For tales of strange behavior, there's no better place to visit than one of Reddit's most popular pages, "Am I The A**hole?" where people share stories from their lives and ask whether or not they're the heroes or the villains.
A story from Reddit user CattFen recently went viral thanks to all the people who couldn't believe what they were reading. Her post was titled "AITA for charging my sister £2500 for one of my paintings after her kid ruined it?"
"Backstory, I'm 26 and a fairly successful artist. My sister, "Lucy" (24) and her child "Ethan" (9) were at my house during a late New Years celebration. I had a sign posted on my art studio saying "DO NOT ENTER" and specifically made it clear to all guests that nobody was to enter that room. I'd also like to note that all my guests were asked to leave their kids at home as this was for ADULTS but 'Lucy' couldn't do that because she couldn't find a sitter. Anyway."
"Note : I also set up my boyfriends PS4 for him to play on so he wouldn't be bored."
"It's 10pm, and I hear a loud crash from my studio, I run up and see paint all over my recently work that so far had taken 15 hours to do. Ethan was sat there laughing, rubbing paint into my work, it's now unsalvageable and I have to restart the work, as it was a specific request from a client. Which also puts me behind for the rest of my work now!!"
"I immediately asked Ethan and Lucy to leave, and the next day I sent her a bill for the work. £2500 (~$3,300) (which is LOWER than I would've gotten for the work anyway)."
"She's absolutely screaming about it, the whole family is divided. My mom hates me, my dad completely agrees with me. Surprise, my dad is an artist, my mum is more 'smart smart'. My sisters husband agrees with me."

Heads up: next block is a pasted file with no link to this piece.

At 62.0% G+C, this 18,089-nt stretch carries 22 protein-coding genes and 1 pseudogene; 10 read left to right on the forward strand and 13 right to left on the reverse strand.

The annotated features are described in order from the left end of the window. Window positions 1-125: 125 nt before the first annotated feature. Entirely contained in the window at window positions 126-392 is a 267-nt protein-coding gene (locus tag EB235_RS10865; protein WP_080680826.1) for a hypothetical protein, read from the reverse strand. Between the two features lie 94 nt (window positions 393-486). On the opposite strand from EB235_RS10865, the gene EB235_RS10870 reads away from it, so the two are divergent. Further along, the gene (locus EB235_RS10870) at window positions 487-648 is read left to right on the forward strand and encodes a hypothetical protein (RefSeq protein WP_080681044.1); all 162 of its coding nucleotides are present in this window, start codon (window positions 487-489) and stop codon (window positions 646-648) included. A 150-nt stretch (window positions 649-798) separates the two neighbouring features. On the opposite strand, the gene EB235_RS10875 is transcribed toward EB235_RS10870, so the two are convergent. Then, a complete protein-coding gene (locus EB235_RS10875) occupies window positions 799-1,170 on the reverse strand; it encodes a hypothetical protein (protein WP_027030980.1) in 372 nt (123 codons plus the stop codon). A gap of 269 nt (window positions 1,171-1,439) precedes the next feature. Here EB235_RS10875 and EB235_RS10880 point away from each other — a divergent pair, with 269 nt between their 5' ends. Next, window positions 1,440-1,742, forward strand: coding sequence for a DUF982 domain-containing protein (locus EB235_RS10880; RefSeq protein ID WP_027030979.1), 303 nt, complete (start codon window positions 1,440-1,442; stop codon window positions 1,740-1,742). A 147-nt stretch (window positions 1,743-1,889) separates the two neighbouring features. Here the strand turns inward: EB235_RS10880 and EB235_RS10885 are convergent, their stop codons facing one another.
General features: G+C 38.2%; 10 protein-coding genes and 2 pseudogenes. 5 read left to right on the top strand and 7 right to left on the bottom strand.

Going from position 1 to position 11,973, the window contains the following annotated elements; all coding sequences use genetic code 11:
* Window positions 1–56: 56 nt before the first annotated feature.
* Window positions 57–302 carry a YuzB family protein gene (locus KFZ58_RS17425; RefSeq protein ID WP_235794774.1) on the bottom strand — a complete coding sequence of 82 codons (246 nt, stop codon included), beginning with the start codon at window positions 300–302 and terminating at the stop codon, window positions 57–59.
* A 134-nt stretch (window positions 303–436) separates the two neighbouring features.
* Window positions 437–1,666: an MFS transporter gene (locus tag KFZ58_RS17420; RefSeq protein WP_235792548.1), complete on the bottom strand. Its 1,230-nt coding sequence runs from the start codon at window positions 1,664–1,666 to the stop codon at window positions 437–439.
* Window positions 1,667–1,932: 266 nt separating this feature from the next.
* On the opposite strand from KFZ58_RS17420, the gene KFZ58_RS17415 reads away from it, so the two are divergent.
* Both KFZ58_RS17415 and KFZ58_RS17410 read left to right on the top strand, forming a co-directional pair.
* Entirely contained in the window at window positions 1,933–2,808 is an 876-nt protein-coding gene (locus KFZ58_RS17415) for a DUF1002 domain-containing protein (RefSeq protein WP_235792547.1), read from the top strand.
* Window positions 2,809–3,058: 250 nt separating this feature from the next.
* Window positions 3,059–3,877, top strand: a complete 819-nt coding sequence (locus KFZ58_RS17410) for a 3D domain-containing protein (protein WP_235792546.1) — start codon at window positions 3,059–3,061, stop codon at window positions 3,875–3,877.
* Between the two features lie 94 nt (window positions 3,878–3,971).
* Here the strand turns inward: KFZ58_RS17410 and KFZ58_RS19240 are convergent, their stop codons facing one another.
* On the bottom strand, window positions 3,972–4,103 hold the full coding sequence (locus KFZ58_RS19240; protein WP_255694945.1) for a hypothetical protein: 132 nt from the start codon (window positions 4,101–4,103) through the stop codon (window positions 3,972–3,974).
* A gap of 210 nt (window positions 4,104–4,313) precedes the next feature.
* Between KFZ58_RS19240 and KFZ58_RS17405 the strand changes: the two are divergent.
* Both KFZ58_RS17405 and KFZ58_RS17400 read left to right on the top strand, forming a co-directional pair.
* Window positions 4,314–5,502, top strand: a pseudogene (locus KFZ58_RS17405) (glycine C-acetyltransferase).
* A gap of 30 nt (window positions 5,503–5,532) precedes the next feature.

"I will admittedly say, I don't enjoy kids. Or their company. But I've always been a great auntie, presents at Christmas, gifts from vacation, everything he's wanted."
"Am I the a**hole for charging my sister £2500?"
Stlrivergirl thought it was obvious the artist had done nothing wrong.
"A) kids weren't welcome at your event. She CHOSE to bring her child."
"B) you CLEARLY marked off the room"
"C) she wasn't supervising her child, which is how he was able to gain entrance to a blocked off room, and destroy your WORK
You absolutely deserve to be compensated for your work."
"D). The kid is NINE. Not a toddler. Well into the age to differentiate right from wrong."
Substantial-Vanilla backed her up.
"I agree. I could understand a cheeky 9 year old entering the room when they shouldn't and accidentally making a mess (not excusable not does it get the sister off the hook but not totally unusual). But the rubbing paint onto the work is vindictive and extra bad behaviour which makes me have even less sympathy."
Hammerhead_brat thought the newphew was clearly in the wrong.
"S**t I could understand a nine year old trying to paint on a blank canvas, ya know cuz auntie and Grandpa are artists and he wants to be one too. But ruining someone elses work and laughing just shows he's probably a spoiled brat who doesn't have to face consequences for his actions."